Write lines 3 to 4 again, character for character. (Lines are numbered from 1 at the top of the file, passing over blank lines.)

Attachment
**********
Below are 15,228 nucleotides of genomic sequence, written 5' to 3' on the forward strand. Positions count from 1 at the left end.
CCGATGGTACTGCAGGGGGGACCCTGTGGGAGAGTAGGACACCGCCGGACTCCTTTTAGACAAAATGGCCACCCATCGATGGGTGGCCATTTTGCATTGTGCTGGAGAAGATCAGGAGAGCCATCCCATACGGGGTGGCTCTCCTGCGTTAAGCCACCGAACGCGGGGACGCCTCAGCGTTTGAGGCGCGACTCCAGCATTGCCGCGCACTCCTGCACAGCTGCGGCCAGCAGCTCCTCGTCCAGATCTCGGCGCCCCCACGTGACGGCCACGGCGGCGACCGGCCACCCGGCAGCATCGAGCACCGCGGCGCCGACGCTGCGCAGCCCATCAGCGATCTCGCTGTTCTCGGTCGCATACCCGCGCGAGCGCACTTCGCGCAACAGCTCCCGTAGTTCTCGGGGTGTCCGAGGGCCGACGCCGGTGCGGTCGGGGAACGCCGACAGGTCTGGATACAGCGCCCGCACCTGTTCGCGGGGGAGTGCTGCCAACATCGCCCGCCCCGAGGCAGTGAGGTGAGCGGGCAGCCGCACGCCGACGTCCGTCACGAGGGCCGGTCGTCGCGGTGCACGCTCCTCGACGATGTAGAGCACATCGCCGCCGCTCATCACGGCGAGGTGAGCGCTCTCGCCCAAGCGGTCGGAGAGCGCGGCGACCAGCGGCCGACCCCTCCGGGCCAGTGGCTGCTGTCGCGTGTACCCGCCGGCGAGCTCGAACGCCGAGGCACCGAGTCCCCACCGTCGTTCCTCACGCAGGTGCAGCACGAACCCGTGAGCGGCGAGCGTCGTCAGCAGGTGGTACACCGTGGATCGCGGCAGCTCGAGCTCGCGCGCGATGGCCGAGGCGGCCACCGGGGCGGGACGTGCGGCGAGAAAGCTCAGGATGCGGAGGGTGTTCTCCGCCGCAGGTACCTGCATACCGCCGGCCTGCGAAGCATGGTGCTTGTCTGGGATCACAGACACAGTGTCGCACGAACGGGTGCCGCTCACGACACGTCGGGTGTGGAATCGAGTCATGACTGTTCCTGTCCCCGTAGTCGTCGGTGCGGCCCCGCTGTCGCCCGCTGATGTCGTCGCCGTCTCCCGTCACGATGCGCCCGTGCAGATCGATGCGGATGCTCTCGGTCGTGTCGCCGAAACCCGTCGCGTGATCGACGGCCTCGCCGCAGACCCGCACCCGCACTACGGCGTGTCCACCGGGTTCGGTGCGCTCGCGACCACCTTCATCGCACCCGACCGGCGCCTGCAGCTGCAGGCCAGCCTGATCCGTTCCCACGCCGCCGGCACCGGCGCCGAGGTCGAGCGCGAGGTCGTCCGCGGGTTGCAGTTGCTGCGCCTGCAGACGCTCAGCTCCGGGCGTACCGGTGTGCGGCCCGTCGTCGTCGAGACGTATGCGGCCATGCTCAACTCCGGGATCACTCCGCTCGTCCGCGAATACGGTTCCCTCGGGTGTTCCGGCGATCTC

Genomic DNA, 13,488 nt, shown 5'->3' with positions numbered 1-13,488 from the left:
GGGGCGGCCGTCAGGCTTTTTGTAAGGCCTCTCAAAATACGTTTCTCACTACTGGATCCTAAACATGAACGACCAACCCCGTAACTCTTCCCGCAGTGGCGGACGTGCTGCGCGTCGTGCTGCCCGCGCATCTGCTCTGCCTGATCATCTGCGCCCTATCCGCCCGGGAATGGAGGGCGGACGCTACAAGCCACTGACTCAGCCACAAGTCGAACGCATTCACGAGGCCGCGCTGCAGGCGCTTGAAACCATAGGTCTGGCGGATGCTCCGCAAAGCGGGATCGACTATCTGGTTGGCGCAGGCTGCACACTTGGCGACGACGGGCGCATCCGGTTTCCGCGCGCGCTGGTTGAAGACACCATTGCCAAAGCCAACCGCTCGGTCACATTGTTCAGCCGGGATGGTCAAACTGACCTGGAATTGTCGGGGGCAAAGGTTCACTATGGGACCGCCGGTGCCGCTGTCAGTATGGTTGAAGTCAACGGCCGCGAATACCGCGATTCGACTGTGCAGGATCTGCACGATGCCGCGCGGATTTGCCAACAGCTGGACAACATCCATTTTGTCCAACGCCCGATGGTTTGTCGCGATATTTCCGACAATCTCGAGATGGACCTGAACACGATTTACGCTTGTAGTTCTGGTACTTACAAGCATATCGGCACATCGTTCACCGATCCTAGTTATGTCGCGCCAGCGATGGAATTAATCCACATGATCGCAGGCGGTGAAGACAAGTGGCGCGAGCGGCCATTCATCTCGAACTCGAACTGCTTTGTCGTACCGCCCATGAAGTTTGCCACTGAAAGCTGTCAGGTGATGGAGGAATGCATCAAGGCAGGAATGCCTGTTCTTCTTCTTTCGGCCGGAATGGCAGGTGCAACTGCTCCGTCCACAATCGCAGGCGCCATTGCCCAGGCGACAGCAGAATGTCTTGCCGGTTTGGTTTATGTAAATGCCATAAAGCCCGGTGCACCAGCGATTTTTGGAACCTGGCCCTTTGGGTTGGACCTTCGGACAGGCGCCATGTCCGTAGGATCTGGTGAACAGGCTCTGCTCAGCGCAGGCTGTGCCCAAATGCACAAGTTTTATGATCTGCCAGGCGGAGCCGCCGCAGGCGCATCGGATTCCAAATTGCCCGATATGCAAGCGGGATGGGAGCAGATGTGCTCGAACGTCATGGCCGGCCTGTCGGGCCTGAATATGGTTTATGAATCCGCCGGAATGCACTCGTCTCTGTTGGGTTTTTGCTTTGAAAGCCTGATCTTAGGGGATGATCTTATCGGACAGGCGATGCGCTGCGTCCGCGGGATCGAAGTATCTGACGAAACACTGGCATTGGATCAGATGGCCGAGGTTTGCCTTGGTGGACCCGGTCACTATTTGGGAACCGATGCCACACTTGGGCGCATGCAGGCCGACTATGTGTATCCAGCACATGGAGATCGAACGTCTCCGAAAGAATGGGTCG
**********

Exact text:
Genomic DNA, 13,488 nt, shown 5'->3' with positions numbered 1-13,488 from the left:
GGGGCGGCCGTCAGGCTTTTTGTAAGGCCTCTCAAAATACGTTTCTCACTACTGGATCCTAAACATGAACGACCAACCCCGTAACTCTTCCCGCAGTGGCGGACGTGCTGCGCGTCGTGCTGCCCGCGCATCTGCTCTGCCTGATCATCTGCGCCCTATCCGCCCGGGAATGGAGGGCGGACGCTACAAGCCACTGACTCAGCCACAAGTCGAACGCATTCACGAGGCCGCGCTGCAGGCGCTTGAAACCATAGGTCTGGCGGATGCTCCGCAAAGCGGGATCGACTATCTGGTTGGCGCAGGCTGCACACTTGGCGACGACGGGCGCATCCGGTTTCCGCGCGCGCTGGTTGAAGACACCATTGCCAAAGCCAACCGCTCGGTCACATTGTTCAGCCGGGATGGTCAAACTGACCTGGAATTGTCGGGGGCAAAGGTTCACTATGGGACCGCCGGTGCCGCTGTCAGTATGGTTGAAGTCAACGGCCGCGAATACCGCGATTCGACTGTGCAGGATCTGCACGATGCCGCGCGGATTTGCCAACAGCTGGACAACATCCATTTTGTCCAACGCCCGATGGTTTGTCGCGATATTTCCGACAATCTCGAGATGGACCTGAACACGATTTACGCTTGTAGTTCTGGTACTTACAAGCATATCGGCACATCGTTCACCGATCCTAGTTATGTCGCGCCAGCGATGGAATTAATCCACATGATCGCAGGCGGTGAAGACAAGTGGCGCGAGCGGCCATTCATCTCGAACTCGAACTGCTTTGTCGTACCGCCCATGAAGTTTGCCACTGAAAGCTGTCAGGTGATGGAGGAATGCATCAAGGCAGGAATGCCTGTTCTTCTTCTTTCGGCCGGAATGGCAGGTGCAACTGCTCCGTCCACAATCGCAGGCGCCATTGCCCAGGCGACAGCAGAATGTCTTGCCGGTTTGGTTTATGTAAATGCCATAAAGCCCGGTGCACCAGCGATTTTTGGAACCTGGCCCTTTGGGTTGGACCTTCGGACAGGCGCCATGTCCGTAGGATCTGGTGAACAGGCTCTGCTCAGCGCAGGCTGTGCCCAAATGCACAAGTTTTATGATCTGCCAGGCGGAGCCGCCGCAGGCGCATCGGATTCCAAATTGCCCGATATGCAAGCGGGATGGGAGCAGATGTGCTCGAACGTCATGGCCGGCCTGTCGGGCCTGAATATGGTTTATGAATCCGCCGGAATGCACTCGTCTCTGTTGGGTTTTTGCTTTGAAAGCCTGATCTTAGGGGATGATCTTATCGGACAGGCGATGCGCTGCGTCCGCGGGATCGAAGTATCTGACGAAACACTGGCATTGGATCAGATGGCCGAGGTTTGCCTTGGTGGACCCGGTCACTATTTGGGAACCGATGCCACACTTGGGCGCATGCAGGCCGACTATGTGTATCCAGCACATGGAGATCGAACGTCTCCGAAAGAATGGGTCG